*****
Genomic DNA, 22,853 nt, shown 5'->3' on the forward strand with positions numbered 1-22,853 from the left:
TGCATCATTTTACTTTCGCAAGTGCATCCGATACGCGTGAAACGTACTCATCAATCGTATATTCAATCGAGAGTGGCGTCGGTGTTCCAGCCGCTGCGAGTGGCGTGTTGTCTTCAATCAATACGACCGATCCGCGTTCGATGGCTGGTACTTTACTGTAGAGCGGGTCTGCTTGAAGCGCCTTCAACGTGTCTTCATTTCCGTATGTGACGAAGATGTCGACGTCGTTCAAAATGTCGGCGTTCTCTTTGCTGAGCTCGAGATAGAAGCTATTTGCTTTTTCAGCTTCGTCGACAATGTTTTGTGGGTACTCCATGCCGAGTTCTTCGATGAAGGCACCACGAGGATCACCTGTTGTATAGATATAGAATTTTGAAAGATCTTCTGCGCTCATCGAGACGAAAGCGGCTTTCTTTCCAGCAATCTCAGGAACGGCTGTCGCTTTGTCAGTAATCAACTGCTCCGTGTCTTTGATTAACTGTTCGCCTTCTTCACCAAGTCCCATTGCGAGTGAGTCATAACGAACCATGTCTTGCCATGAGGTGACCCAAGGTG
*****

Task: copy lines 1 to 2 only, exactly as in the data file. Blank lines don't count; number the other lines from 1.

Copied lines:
Genomic DNA, 22,853 nt, shown 5'->3' on the forward strand with positions numbered 1-22,853 from the left:
TGCATCATTTTACTTTCGCAAGTGCATCCGATACGCGTGAAACGTACTCATCAATCGTATATTCAATCGAGAGTGGCGTCGGTGTTCCAGCCGCTGCGAGTGGCGTGTTGTCTTCAATCAATACGACCGATCCGCGTTCGATGGCTGGTACTTTACTGTAGAGCGGGTCTGCTTGAAGCGCCTTCAACGTGTCTTCATTTCCGTATGTGACGAAGATGTCGACGTCGTTCAAAATGTCGGCGTTCTCTTTGCTGAGCTCGAGATAGAAGCTATTTGCTTTTTCAGCTTCGTCGACAATGTTTTGTGGGTACTCCATGCCGAGTTCTTCGATGAAGGCACCACGAGGATCACCTGTTGTATAGATATAGAATTTTGAAAGATCTTCTGCGCTCATCGAGACGAAAGCGGCTTTCTTTCCAGCAATCTCAGGAACGGCTGTCGCTTTGTCAGTAATCAACTGCTCCGTGTCTTTGATTAACTGTTCGCCTTCTTCACCAAGTCCCATTGCGAGTGAGTCATAACGAACCATGTCTTGCCATGAGGTGACCCAAGGTG